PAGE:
Hurricans - Mean Season

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Hurricans - Mean Season

Mean Season
Hurricane’s are an environmental disaster. People in hurricane-prone
regions most want to know: when and where the next hurricane will make
landfall and just how powerful the storms will be when they do hit. For the
most accurate warning possible, people rely on the meteorologists. Still a
few tenacious problems remain, like that forecasters cannot always predict
weather nor how much a hurricane will intensify before it hits land. That’s a
problem for people in the path of a storm who need to know if it’s enough
just to nail plywood across the windows, or if they should leave town
altogether. The need for better hurricane forecasting will become more
urgent now as well as in the future to come. It will not take more than a
handful of major hurricanes striking land on the crowded and densely
developed U.S. East Coast to cause damage in the ten’s of billions of
dollars. Forecasters rely on trends in the global climate that coincide with
the ups and downs of Atlantic hurricane activity.
One “predictor, the warming of the equatorial Pacific, disrupts
weather across much of the globe. Shifts in air circulation disrupt the
vertical circulation in Tropical storms, which prevent them from growing
into hurricane’s. Scientists are sure that Atlantic hurricanes assemble over
Africa. The collision of hot, dry air over the Sahara Desert, including warm,
moist air from the equatorial jungle will give birth. The collision will cause
disturbances in the atmosphere called “Hurricane Seedlings. Each season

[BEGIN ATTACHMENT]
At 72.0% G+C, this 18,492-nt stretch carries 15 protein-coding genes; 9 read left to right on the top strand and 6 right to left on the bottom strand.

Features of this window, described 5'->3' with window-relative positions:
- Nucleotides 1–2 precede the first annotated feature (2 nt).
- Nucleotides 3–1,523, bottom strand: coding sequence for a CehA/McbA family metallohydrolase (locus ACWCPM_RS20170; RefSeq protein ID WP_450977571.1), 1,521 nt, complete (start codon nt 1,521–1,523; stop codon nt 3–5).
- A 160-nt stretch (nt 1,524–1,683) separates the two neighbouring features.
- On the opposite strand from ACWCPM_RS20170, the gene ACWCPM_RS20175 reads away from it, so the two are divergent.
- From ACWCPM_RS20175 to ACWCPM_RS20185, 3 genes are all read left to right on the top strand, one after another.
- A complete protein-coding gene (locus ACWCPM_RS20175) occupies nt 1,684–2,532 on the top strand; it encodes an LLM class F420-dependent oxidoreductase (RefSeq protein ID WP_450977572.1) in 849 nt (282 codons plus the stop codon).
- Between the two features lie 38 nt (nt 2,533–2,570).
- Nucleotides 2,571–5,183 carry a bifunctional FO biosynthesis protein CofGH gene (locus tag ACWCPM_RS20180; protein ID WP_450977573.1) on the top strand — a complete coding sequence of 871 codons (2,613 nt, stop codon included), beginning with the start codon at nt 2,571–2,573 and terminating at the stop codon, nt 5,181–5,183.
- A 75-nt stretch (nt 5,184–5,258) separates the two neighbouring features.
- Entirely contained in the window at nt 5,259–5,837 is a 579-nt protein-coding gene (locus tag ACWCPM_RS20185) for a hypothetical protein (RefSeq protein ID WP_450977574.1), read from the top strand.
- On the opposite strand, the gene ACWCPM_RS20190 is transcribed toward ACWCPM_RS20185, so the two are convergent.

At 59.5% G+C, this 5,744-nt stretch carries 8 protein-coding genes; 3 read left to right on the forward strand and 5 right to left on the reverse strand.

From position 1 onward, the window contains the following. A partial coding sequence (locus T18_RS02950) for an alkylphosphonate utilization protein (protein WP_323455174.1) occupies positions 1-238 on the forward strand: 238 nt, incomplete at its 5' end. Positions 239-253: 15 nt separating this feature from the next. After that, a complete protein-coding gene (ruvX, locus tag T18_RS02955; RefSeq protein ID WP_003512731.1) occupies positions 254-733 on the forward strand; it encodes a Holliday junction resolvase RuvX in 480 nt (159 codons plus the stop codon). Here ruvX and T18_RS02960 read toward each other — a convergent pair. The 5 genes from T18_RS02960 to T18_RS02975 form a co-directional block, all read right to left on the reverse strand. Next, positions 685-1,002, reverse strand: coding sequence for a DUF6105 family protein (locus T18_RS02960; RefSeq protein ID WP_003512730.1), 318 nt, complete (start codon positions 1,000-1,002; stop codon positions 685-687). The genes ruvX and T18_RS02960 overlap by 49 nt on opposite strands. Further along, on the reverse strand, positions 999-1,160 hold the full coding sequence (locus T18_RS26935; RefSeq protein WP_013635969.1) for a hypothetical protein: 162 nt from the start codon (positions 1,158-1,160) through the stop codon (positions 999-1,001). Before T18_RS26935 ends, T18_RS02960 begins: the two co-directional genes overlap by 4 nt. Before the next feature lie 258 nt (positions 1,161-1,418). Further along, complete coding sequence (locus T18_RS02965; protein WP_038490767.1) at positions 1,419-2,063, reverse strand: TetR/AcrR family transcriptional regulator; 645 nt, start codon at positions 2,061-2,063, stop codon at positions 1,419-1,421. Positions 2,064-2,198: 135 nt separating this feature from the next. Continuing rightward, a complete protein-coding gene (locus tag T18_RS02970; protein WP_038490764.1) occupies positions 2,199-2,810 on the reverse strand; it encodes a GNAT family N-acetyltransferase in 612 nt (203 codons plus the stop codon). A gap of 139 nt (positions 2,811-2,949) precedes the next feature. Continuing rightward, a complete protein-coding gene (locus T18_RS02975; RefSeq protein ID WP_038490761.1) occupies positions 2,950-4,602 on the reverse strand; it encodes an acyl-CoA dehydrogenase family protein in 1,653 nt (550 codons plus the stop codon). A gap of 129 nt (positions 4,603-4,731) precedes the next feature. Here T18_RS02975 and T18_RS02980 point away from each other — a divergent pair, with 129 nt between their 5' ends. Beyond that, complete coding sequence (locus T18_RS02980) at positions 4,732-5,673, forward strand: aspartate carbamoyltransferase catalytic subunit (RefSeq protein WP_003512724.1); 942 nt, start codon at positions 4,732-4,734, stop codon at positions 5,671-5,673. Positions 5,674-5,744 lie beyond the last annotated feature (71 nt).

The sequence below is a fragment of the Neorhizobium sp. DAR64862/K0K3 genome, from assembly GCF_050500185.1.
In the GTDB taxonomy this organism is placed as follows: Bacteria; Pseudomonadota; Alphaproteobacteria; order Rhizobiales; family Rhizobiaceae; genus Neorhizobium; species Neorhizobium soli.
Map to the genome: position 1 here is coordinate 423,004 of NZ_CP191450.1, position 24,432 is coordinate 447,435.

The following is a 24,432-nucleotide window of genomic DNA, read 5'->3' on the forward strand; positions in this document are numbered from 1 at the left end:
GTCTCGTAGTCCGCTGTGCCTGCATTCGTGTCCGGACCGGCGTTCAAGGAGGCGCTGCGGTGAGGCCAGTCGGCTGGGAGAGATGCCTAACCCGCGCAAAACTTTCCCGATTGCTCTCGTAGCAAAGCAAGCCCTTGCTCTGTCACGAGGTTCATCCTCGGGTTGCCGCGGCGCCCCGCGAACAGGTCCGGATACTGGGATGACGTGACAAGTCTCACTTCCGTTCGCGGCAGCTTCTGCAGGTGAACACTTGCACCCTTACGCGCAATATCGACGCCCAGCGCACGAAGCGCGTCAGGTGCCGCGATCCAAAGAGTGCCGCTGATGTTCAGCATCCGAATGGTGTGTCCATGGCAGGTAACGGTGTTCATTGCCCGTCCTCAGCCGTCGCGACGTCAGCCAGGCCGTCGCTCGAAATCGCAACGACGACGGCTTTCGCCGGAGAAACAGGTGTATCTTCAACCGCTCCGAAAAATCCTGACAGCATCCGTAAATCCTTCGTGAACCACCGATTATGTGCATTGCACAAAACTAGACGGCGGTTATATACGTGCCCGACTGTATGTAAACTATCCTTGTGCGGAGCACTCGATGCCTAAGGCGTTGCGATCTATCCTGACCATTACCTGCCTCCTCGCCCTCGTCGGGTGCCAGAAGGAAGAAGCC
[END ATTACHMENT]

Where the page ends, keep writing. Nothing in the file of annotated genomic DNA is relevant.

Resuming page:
there is about 60 seedlings blown west into the Tropical Atlantic by the
trade winds. At first, Seedlings are nothing more than clusters of
thunderstorms, but in an average year, nine will evolve into named tropical
storms and about six become hurricane’s.
On their way across the ocean, seedlings feed on the heat in warm
surface water. Pressure in the center of a disturbance falls as the air inside it
grows warmer and lighter. The hurricane then gains spin due to the earth’s
rotation. Due to earth’s gravity pull, storms revolve counterclockwise in the
Northern Hemisphere. When the disturbance closes in on itself and becomes
a discrete, rotating storm, it's classified as a Tropical Depression. When
winds reach up to 40mph it becomes a tropical storm. At that point it's given
a name by the size and strength of the storm. When winds reach 74mph, it
then becomes a hurricane.
The rule of evaporation, condensation, and transportation of heat is
very important to understand a hurricane. A hurricane’s strength then
recorded and annualized to calibrated on the Suffix Simpson intensity scale.
The system takes into account central storm pressure, maximum winds and
potential for storm surge. A storm surge produces the wall of water
hurricanes bulldoze ahead of them selves. Category one, type of storm
having sustained winds of 74-95mph that usually do only minor damage.
Categories three-five hurricanes can have catastrophic effects. For example,
the surge from just one of category fours many storms drowned some 6,000
people in Galveston TX. in 1990. Dramatic changes in hurricane intensity
occur when storms undergo a process called rapid deepening. Rapid
deepening is a sudden pressure drop in the storm. This speeds up the
circulation in the eye-wall. Rapid deepening can transform categories' one
or two storms into categories' four or five storms in just two days. It's not
entirely clear how this takes place.
Hurricane’s take the lives of thousands of people every day! There is
no way of warning people in enough time to clear the path of a major storm.
WE CAN ONLY HOPE.

Geography

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